Let's continue from where we finished last post. We have Triangle AS3.0 class up and running and we want to use it and draw some pyramids. If you look carefully you will notice that every pyramid consist of two triangles. This is actually simplified version where only two sides are visible and front side triangle has 3 x 60 degrees angles. This is the reason why we need only top pyramid point coordinates and its height, because with some simple math we can easily find other points.

Here is Pyramide.as class
`package com.blogspot.flanture.triangles{ import com.blogspot.flanture.triangles.Triangle; import flash.display.Sprite; import flash.geom.Point;  public class Pyramide extends Sprite {  private var p:Point; // top pyramide point  private var h:Number; // pyramide height    // for pyramide we need single Point and height value  public function Pyramide(_p:Point, _h:Number)  {   p = _p;   h = _h;      var b:Number = Math.sqrt((4/3)*h*h);   var p1x:Number = p.x - b;   var p2x:Number = p.x + b;   var p1y:Number = Math.floor(p.y + h);   var p2y:Number = Math.floor(p.y + h);      var t1:Triangle = new Triangle(p, new Point(p1x, p1y), new Point(p2x, p2y), true);   t1.color = 0xDCF479;   t1.drawIt();   addChild(t1);      var p3x:Number = p2x + 0.1 * b;   var p3y:Number = p.y + 0.7 * h;      var t2:Triangle = new Triangle(p, new Point(p2x, p2y), new Point(p3x, p3y), true);   t2.color = 0xC9EE33;   t2.drawIt();   addChild(t2);  } }}`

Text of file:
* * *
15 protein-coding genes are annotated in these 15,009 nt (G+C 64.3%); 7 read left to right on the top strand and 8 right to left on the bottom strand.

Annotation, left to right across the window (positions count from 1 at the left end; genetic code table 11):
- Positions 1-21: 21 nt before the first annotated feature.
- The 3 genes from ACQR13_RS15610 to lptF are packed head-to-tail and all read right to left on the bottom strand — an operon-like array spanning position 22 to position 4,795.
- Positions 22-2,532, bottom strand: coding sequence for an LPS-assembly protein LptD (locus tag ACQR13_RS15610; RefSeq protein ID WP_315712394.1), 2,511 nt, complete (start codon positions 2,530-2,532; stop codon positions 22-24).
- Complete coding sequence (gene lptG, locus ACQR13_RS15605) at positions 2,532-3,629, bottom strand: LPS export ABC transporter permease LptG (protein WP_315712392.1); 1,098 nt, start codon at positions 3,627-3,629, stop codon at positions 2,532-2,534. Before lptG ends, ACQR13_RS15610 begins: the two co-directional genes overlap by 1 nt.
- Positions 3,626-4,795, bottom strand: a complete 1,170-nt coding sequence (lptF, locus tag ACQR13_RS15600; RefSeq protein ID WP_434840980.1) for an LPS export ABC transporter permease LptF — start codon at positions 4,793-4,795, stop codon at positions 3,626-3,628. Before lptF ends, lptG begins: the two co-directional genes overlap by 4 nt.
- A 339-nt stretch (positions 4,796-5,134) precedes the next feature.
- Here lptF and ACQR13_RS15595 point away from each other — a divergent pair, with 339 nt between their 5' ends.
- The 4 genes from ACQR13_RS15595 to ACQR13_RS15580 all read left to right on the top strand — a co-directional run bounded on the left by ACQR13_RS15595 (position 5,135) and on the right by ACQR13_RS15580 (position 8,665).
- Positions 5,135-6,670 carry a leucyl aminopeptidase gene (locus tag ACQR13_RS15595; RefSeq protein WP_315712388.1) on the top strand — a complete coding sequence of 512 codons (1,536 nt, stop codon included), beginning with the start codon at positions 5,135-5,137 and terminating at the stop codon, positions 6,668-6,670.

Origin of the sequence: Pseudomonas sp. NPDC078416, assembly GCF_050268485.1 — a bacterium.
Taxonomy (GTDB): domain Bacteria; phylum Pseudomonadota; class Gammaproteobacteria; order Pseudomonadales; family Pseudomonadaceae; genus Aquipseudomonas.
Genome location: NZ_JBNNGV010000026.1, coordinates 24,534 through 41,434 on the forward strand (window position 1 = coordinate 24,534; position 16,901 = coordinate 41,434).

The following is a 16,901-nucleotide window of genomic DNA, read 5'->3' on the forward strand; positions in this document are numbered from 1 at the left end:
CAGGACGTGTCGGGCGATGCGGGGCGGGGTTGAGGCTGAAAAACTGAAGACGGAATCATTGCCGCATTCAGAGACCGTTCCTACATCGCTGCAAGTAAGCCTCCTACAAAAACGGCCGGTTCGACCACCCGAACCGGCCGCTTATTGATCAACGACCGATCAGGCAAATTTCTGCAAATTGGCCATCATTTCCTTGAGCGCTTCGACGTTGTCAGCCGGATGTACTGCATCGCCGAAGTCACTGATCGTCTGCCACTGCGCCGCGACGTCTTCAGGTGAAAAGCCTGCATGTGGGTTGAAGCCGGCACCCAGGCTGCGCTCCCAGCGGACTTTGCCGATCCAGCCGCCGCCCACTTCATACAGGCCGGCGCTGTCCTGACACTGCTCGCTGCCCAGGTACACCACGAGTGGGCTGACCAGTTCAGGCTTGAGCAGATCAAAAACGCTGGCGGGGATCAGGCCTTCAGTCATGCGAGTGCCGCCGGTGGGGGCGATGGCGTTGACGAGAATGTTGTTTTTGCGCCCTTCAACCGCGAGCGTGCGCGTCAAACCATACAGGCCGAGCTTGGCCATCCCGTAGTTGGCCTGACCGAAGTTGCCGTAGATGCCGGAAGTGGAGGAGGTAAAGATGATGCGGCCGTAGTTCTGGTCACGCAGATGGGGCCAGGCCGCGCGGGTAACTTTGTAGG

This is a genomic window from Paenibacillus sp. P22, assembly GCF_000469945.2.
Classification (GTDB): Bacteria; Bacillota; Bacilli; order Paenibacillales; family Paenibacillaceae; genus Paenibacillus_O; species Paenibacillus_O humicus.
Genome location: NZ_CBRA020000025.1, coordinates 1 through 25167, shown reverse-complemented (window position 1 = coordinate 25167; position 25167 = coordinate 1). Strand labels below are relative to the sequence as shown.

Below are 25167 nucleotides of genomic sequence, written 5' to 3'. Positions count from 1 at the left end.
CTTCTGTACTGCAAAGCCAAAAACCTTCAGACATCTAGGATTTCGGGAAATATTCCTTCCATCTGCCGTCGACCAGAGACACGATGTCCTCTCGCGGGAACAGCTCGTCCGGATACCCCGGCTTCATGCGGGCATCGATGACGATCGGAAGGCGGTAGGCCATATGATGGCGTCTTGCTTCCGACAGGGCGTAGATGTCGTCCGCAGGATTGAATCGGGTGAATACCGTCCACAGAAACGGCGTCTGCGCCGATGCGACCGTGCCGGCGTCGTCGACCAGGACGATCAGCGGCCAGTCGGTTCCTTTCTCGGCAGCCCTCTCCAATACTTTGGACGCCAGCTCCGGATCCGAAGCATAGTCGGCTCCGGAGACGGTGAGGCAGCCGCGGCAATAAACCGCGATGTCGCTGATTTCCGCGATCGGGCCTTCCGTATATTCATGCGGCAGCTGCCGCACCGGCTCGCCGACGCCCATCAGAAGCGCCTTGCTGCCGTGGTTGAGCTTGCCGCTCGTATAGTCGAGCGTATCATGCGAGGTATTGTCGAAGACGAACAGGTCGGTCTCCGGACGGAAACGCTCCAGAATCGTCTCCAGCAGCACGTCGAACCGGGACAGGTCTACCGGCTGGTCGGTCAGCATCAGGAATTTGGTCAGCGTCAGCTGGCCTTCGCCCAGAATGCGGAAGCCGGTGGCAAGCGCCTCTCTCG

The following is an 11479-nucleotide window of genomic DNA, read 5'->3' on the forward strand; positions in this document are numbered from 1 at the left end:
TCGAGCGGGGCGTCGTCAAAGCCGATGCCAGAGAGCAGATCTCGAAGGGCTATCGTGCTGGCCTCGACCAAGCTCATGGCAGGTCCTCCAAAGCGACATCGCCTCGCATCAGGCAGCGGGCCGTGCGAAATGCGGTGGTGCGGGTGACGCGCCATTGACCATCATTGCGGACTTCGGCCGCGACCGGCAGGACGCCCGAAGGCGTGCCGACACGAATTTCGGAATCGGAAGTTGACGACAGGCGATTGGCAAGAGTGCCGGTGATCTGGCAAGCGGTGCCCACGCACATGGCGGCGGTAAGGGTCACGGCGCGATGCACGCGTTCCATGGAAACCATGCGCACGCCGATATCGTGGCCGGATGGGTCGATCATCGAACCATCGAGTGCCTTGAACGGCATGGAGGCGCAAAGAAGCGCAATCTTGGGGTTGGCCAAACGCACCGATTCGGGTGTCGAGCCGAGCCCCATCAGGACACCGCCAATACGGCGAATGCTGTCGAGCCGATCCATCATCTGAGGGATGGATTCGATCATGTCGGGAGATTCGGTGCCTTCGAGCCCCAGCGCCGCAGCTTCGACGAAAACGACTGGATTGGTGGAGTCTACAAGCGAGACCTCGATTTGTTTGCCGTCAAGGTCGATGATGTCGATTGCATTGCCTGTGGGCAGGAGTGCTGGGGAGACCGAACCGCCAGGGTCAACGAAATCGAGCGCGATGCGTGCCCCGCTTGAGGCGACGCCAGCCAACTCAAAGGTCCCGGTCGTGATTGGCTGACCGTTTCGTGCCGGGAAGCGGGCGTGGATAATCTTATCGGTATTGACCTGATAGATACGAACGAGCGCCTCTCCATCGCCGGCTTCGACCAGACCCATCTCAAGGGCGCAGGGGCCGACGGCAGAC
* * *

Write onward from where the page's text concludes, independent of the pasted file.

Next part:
Coordinates for smaller triangle free corner are arbitrarily and it depends on how you want your pyramid to look like.

That's why you can try and change 0.1 and 0.7 values in finding p3x and p3y.

Here is the code for test example shown on image above:
`import com.blogspot.flanture.triangles.Triangle;import com.blogspot.flanture.triangles.Pyramide;var pyr:Pyramide = new Pyramide(new Point(100, 100), 50);addChild(pyr);var pyr2:Pyramide = new Pyramide(new Point(250, 125), 75);addChild(pyr2);var pyr3:Pyramide = new Pyramide(new Point(300, 180), 150);addChild(pyr3);`